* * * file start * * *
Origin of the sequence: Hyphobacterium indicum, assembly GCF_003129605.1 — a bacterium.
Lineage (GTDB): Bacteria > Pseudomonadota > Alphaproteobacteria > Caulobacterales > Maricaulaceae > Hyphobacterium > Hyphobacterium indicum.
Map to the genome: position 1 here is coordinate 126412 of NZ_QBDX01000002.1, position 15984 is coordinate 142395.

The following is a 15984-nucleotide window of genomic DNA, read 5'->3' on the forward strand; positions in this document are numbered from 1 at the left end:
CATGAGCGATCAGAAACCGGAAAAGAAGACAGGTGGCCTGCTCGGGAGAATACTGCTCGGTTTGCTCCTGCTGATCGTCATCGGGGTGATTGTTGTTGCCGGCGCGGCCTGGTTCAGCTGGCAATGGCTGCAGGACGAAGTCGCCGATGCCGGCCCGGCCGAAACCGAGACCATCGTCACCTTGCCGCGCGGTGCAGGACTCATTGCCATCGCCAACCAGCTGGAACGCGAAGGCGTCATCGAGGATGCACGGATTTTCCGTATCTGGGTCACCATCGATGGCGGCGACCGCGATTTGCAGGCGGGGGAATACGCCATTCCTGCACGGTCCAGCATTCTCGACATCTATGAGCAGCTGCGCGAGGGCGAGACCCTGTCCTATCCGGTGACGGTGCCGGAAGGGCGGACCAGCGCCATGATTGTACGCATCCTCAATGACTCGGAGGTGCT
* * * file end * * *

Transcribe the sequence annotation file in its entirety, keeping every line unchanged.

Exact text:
Origin of the sequence: Hyphobacterium indicum, assembly GCF_003129605.1 — a bacterium.
Lineage (GTDB): Bacteria > Pseudomonadota > Alphaproteobacteria > Caulobacterales > Maricaulaceae > Hyphobacterium > Hyphobacterium indicum.
Map to the genome: position 1 here is coordinate 126412 of NZ_QBDX01000002.1, position 15984 is coordinate 142395.

The following is a 15984-nucleotide window of genomic DNA, read 5'->3' on the forward strand; positions in this document are numbered from 1 at the left end:
CATGAGCGATCAGAAACCGGAAAAGAAGACAGGTGGCCTGCTCGGGAGAATACTGCTCGGTTTGCTCCTGCTGATCGTCATCGGGGTGATTGTTGTTGCCGGCGCGGCCTGGTTCAGCTGGCAATGGCTGCAGGACGAAGTCGCCGATGCCGGCCCGGCCGAAACCGAGACCATCGTCACCTTGCCGCGCGGTGCAGGACTCATTGCCATCGCCAACCAGCTGGAACGCGAAGGCGTCATCGAGGATGCACGGATTTTCCGTATCTGGGTCACCATCGATGGCGGCGACCGCGATTTGCAGGCGGGGGAATACGCCATTCCTGCACGGTCCAGCATTCTCGACATCTATGAGCAGCTGCGCGAGGGCGAGACCCTGTCCTATCCGGTGACGGTGCCGGAAGGGCGGACCAGCGCCATGATTGTACGCATCCTCAATGACTCGGAGGTGCT